Of course pockets are a wonderful part of this dress, and I chose to make them using some silky lining fabric that I had in my stash, just to keep any bulk at bay.
The back of the dress is fastened/unfastened with an invisible zip. Everything lined up wonderfully, and I really like the gentle gathers in the skirt – not too many, not too few! I must admit I gathered the skirt in the usual way, rather than use elastic as per the instructions, and this worked equally well.
The length of the skirt is spot on for me. It just hits the knee, and this is as per the pattern with the hem overlocked and using just the teeniest tiniest hem I possibly could. You might want to think about your skirt length though if you are much taller or shorter than me – I am 5’2″.
I am over the moon with how the dress has turned out. It fits me much better than my original version that I made all that time ago, partly because of that gaping back neck adjustment and partly because I sized down. My love for The Day Dress has returned BIG TIME, I don’t think it will be too long before I make another – I love the look of the version with the buttons down the front.
The finishing touch is this cute new label which I purchased from Pink Coat Club recently. A perfect addition to any handmade garment if you are a kitty Mum like me.
Today’s blog pics were taken in Leicester Botanical Gardens. Such a pretty tucked away treasure, and certainly somewhere we will return to again.
Since the launch of my acrylic jewellery business, a great deal of my working day is spent at my craft bench making acrylic necklaces and brooches. I will be the first to hold my hand up and admit that I can be clumsy at times and pretty soon I realised that an apron was going to be a necessity.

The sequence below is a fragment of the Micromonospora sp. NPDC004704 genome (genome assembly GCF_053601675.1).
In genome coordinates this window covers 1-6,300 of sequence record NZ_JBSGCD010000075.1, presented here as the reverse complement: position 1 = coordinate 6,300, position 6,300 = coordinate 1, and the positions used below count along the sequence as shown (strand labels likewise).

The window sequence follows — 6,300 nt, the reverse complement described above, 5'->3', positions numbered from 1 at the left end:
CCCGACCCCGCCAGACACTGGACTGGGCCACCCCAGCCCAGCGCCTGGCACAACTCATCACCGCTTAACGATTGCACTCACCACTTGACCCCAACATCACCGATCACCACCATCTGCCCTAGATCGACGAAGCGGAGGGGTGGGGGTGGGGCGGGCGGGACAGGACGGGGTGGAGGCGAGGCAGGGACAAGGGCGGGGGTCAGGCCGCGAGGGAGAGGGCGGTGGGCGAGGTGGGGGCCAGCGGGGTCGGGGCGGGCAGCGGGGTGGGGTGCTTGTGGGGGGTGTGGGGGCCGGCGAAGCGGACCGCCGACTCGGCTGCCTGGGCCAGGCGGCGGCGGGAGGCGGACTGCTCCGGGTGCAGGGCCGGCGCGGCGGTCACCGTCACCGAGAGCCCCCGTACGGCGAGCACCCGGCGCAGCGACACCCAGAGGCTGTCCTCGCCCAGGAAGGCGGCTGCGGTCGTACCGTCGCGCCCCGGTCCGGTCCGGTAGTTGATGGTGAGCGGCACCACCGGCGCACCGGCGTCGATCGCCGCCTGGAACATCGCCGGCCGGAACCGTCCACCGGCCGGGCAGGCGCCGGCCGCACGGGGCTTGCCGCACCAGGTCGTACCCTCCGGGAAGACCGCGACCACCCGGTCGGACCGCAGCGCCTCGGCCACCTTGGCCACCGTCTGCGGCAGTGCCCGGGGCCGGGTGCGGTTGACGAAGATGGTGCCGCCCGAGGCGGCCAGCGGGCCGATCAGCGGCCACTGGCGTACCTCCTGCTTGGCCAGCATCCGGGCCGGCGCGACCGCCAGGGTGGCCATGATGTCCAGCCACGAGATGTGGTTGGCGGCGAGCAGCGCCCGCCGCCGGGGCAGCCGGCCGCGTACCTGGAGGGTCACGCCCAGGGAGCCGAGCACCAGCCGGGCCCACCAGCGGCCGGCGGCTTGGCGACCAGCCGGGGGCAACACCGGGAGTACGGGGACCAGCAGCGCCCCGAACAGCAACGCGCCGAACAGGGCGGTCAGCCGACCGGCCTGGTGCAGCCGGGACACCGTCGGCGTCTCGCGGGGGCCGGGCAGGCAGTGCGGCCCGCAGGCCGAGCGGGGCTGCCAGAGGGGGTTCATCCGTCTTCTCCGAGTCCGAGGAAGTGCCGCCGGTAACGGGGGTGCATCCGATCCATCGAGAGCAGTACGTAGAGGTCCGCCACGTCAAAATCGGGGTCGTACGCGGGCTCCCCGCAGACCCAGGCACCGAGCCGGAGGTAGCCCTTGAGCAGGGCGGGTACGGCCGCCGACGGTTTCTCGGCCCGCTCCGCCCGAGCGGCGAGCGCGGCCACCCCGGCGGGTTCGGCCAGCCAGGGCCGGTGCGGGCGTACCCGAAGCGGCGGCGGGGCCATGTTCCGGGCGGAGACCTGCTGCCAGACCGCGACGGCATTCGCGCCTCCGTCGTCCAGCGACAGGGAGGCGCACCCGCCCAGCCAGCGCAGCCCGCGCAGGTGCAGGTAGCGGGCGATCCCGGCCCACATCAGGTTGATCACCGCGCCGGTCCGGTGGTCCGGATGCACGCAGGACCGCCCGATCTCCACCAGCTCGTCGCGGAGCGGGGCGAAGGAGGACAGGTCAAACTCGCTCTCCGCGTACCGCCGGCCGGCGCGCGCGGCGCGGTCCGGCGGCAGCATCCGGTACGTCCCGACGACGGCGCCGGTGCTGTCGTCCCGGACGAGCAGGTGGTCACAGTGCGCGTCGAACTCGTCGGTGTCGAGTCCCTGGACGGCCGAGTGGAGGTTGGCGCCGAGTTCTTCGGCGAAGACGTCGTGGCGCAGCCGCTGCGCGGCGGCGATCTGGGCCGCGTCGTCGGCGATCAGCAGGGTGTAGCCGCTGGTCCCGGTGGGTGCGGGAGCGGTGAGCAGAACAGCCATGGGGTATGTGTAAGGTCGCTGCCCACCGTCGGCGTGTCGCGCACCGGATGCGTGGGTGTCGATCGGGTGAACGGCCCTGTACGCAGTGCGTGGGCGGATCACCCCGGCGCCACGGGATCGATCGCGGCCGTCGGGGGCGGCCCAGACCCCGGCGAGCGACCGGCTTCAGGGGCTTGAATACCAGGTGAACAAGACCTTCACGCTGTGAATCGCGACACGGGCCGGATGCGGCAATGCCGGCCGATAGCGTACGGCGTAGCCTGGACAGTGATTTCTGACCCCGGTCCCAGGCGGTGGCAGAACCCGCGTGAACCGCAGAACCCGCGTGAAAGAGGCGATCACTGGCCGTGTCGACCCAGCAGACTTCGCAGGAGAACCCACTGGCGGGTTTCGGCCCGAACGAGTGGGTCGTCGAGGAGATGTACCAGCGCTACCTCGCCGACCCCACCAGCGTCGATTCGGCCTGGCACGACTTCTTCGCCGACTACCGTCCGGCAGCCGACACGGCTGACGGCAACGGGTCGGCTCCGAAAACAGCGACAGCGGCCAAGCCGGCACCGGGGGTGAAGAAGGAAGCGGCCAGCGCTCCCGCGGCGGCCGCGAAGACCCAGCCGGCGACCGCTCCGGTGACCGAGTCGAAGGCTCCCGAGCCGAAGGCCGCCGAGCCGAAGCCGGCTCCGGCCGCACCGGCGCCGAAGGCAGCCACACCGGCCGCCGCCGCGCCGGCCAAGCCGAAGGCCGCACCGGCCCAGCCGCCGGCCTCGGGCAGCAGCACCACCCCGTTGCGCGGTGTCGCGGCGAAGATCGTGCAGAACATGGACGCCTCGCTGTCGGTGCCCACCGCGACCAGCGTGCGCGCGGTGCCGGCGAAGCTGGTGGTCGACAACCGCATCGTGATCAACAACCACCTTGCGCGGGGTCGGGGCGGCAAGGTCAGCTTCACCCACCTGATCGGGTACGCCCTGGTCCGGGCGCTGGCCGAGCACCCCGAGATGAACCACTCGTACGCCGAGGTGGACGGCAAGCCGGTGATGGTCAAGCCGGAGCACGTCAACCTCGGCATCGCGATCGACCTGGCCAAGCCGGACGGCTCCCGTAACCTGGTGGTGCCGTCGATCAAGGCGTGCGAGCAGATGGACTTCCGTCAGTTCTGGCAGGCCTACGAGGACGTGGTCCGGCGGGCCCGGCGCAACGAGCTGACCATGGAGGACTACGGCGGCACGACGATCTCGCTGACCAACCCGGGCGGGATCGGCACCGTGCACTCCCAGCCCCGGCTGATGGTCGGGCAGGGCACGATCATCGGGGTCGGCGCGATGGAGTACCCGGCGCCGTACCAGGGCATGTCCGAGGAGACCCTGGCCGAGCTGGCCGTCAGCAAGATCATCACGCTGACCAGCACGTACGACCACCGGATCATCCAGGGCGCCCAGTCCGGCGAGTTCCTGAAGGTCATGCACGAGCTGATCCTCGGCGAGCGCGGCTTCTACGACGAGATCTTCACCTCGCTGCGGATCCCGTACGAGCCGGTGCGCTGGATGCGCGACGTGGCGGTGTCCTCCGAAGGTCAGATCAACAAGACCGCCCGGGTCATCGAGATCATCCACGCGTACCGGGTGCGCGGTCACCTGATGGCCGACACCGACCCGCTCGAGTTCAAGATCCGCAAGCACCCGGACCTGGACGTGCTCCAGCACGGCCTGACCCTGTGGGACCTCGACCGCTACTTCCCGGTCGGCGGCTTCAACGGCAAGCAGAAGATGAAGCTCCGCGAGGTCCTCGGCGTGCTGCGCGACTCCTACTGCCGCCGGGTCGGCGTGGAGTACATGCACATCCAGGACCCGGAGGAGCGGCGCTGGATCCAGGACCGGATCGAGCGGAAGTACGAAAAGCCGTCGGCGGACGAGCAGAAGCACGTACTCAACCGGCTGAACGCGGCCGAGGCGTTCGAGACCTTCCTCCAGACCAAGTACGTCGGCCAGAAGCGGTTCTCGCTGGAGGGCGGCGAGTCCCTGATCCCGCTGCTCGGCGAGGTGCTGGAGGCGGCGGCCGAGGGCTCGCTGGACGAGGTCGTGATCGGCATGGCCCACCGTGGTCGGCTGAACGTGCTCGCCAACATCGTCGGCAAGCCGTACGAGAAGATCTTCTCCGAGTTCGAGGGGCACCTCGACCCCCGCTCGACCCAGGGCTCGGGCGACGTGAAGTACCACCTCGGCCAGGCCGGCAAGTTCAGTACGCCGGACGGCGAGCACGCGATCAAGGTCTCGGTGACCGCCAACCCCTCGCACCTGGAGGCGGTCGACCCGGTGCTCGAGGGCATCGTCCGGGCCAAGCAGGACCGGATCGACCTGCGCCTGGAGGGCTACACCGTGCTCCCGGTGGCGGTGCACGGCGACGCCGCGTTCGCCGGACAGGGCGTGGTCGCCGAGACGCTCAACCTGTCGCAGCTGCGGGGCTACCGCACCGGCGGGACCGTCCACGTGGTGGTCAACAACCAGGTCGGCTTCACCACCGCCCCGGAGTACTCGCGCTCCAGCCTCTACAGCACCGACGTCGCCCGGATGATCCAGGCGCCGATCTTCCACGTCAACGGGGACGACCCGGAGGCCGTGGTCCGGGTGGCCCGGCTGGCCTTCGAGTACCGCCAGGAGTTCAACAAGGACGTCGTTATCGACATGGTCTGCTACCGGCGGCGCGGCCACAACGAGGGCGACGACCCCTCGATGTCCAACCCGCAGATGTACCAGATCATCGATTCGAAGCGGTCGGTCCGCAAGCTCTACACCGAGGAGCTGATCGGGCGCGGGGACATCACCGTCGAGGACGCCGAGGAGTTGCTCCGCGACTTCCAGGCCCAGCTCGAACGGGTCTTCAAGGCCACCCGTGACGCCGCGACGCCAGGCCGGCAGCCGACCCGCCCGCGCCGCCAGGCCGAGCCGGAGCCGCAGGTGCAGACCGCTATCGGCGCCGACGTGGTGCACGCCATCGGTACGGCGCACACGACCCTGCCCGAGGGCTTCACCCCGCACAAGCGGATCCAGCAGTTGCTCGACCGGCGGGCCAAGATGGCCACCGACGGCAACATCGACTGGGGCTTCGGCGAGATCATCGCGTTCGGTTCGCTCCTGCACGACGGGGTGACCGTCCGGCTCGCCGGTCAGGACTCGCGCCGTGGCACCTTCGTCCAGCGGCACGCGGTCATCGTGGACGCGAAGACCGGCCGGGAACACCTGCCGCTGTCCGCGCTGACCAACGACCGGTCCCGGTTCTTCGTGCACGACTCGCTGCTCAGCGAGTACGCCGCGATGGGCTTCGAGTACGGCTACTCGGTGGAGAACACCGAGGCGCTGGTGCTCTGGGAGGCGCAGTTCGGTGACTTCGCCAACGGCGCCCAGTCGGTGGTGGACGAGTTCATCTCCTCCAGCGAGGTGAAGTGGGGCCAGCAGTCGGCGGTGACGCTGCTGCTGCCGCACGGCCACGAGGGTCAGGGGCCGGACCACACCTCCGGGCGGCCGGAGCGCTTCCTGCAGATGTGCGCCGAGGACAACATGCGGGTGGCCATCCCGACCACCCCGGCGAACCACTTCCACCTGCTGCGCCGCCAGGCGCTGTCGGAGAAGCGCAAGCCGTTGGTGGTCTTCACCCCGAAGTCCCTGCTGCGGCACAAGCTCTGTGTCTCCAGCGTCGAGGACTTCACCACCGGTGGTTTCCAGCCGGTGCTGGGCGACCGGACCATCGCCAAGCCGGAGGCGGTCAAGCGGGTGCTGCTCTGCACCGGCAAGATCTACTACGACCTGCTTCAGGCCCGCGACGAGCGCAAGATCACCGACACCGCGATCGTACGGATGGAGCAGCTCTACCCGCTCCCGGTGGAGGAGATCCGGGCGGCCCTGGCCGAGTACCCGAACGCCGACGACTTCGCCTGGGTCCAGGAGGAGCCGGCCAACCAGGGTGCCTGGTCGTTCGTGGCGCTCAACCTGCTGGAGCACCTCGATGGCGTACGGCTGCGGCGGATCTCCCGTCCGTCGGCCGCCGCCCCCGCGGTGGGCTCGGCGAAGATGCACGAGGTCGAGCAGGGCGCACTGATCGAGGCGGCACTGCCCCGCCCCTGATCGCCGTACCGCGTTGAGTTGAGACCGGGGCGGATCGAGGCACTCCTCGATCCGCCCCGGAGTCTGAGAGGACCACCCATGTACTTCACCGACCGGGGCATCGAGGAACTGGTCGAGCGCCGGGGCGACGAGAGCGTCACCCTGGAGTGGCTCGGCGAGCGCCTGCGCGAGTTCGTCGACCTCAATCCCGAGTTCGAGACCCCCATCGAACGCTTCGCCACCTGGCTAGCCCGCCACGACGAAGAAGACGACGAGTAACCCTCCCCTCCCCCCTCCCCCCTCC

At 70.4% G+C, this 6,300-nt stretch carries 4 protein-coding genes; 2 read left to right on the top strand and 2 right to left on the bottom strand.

In the previous few weeks I had seen a lot of cross back aprons and this was the sort of style that I wanted. (Although having said that I’m not ruling out the addition of a frilly retro number another time).
I really loved The Maria Apron by Maven Patterns, especially when the lovely Sarah blogged about it here. But in the end I could not resist the big old wrap around pockets that Simplicity 8816 had to offer.
There are a few different options with this pattern, and I went for View A, (the orange version in the top right of the image above), which is the mid thigh length cross back version – although it’s almost knee length on me – I’m 5’2″.
I’m really happy with my choice of fabric. Some of you will probably recognise it – it’s the beige Lenda fabric from Ikea. At £5 per metre, and nice and wide, I think I only needed about 1 metre to make the medium size. Also – who doesn’t love cutting their own fabric! The fabric is a sturdy, medium weight, and ideal for protecting my clothes from a battering of glue and paint!